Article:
In February1962, President John F. Kennedy imposed a trade embargo against Cuba and ever since American cigar enthusiasts have had to be satisfied with American stogies or those of her allies. According to most cigar enthusiasts, however, almost any cigar grown outside of Cuba is a pale substitute for the real thing.
Pierre Salinger, who served as Kennedy’s press secretary at the time, claimed that the president ordered him to procure 1,000 Cuban cigars one day prior to putting the embargo into effect. Almost 50 years later, the ban remains in effect, but the Cuban cigar industry has remained afloat. In 2010, worldwide sales rose 2 percent, thanks to an emerging market for the product in China.
“People know the cigars are the best,” said KC Chan, who manages distribution of Habanos SA cigars to mainland China.
Caviar, like champagne, is associated with luxury and extravagance. One of the most desirable varieties is Beluga caviar, which comes from the beluga sturgeon and is the most expensive caviar in the world -- provided you can get it.
The Beluga sturgeon is an endangered species, and in 2005 the U.S. Fish and Wildlife Service banned the importation of Beluga caviar. One of the only legal ways to acquire it is to personally visit Caviar House & Prunier U.K. and sample the Beluga caviar it produces in-house. It is not sold online.
The ocelot is a wildcat native to Mexico, Central America, and South America, with the occasional appearance in Texas and Arizona. It looks similar to a leopard, which makes its spotted fur a highly in-demand commodity. So coveted, in fact, that the ocelot was declared an endangered species in 1972.
Despite the ban, there is still a black market for ocelot fur, and according to eBay’s user guide, a garment containing endangered species fur can cost upwards of $50,000. The guide also points out, however, that anyone caught selling such goods and sending it across state lines risks a fine of $100,000.
Foie gras is the liver of a duck or a goose that has been subjected to a special fattening process two weeks prior to its slaughter. The process is known in French as “gavage,” in which the animal is force-fed corn through a tube. The process makes the liver taste irresistibly rich, and it is a popular French delicacy.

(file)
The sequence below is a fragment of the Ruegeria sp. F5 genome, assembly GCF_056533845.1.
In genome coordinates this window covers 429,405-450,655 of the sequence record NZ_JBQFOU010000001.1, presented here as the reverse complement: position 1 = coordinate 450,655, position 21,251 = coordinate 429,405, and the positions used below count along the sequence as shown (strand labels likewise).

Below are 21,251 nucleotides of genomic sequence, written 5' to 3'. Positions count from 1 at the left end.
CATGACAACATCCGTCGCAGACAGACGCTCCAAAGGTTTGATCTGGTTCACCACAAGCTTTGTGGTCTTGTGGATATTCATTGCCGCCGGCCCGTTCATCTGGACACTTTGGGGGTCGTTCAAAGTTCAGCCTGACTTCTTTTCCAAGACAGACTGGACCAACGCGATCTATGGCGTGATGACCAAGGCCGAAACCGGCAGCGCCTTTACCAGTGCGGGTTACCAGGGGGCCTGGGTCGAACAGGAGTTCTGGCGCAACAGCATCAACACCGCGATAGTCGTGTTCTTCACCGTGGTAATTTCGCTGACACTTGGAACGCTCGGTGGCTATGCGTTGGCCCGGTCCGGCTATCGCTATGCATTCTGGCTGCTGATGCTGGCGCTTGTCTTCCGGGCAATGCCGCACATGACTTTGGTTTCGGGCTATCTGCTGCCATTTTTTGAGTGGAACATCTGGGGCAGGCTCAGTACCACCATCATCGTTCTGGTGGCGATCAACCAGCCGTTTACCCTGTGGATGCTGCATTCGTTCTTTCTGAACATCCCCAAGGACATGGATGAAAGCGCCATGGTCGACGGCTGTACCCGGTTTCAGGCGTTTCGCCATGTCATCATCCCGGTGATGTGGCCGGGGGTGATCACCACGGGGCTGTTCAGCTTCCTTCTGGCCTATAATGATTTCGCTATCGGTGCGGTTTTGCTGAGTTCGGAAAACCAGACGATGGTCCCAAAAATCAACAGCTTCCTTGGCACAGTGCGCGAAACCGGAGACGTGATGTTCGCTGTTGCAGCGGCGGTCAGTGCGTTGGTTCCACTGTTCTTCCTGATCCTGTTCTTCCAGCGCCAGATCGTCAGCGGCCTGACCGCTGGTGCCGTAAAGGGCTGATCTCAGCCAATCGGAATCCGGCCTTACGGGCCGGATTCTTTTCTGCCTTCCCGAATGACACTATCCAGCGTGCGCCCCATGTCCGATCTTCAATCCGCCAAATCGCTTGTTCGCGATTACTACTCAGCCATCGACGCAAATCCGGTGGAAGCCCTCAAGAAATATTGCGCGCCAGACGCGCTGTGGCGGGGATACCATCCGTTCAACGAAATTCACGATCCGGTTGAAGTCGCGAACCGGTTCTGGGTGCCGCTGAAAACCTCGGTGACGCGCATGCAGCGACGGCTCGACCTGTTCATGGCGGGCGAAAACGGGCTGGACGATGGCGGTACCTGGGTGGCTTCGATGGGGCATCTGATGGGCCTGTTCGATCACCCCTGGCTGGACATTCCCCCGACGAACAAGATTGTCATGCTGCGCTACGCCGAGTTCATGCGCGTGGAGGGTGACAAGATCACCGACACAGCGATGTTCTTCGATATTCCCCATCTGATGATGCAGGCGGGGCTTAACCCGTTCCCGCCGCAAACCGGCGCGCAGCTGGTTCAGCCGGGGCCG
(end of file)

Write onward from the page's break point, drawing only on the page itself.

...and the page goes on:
The force-feeding process has outraged than a few animal rights activists, and foie gras production is banned in numerous European nations. It has also been banned in several places in the U.S., including a two-year ban in Chicago and a ban set to take effect in California in 2012. Elsewhere in the U.S. it’s still legal, however, and a 4.76-ounce can of Rougie duck foie gras sells for $39.50 at 1-800-caviar.com.
The ortolan is a tiny bird found in Europe, Western Asia, and Africa that’s only about the size of an adult human being’s thumb. In 2007, the French government began treating the bird like the endangered species that it is, much to the chagrin of the French. The bird may have been endangered, but as a meal, it was believed to be nothing less than “the soul of France,” as demonstrated by former French president Francois Mitterand’s decision to have it at his “last supper” in 1995.
Apart from the bird’s status as an endangered species, the controversy surrounding eating it included the way it was prepared and consumed. The bird is captured, force-fed oats and millet, soaked in Armagnac, and roasted alive. The gourmet then eats the bird whole, bones and all, while wearing a napkin over his or her head to soak up all the heavenly aromas and, according to The Wine Spectator, “to hide from God.”
Haggis is no mere traditional Scottish dish. It is that country’s national dish, memorialized by Scottish poet Robert Burns in his 1787 masterpiece, “Address to a Haggis.” Most of those who have eaten haggis consider it a delicious treat, but the ingredients are sure to give pause. Along with onions and oatmeal, some of the dish’s main ingredients include sheep’s heart, liver, and lungs, and the whole thing is encased in the animal’s stomach and left to simmer for three hours.
This description may sound nauseating, but no less an authority than the “Larousse Gastronomique” encyclopedia of gastronomy said: "Although its description is not immediately appealing, haggis has an excellent nutty texture and delicious savory flavor." Still, good luck bringing it on a plane. One of its main ingredients, sheep’s lung, is banned in the U.S.